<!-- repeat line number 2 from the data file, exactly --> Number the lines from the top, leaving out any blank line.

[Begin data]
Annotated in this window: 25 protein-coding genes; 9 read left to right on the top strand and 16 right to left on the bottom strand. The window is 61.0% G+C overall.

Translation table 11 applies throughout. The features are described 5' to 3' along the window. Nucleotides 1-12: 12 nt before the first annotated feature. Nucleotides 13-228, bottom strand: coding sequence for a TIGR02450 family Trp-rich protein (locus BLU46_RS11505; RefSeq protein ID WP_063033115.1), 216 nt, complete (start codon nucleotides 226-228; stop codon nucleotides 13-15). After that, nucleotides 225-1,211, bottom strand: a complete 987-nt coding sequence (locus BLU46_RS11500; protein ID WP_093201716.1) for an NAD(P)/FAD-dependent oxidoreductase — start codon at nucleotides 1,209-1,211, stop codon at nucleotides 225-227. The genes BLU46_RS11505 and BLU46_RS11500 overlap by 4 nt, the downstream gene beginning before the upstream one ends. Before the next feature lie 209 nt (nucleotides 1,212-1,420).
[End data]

Translation table 11 applies throughout. The features are described 5' to 3' along the window. Nucleotides 1-12: 12 nt before the first annotated feature. Nucleotides 13-228, bottom strand: coding sequence for a TIGR02450 family Trp-rich protein (locus BLU46_RS11505; RefSeq protein ID WP_063033115.1), 216 nt, complete (start codon nucleotides 226-228; stop codon nucleotides 13-15). After that, nucleotides 225-1,211, bottom strand: a complete 987-nt coding sequence (locus BLU46_RS11500; protein ID WP_093201716.1) for an NAD(P)/FAD-dependent oxidoreductase — start codon at nucleotides 1,209-1,211, stop codon at nucleotides 225-227. The genes BLU46_RS11505 and BLU46_RS11500 overlap by 4 nt, the downstream gene beginning before the upstream one ends. Before the next feature lie 209 nt (nucleotides 1,212-1,420).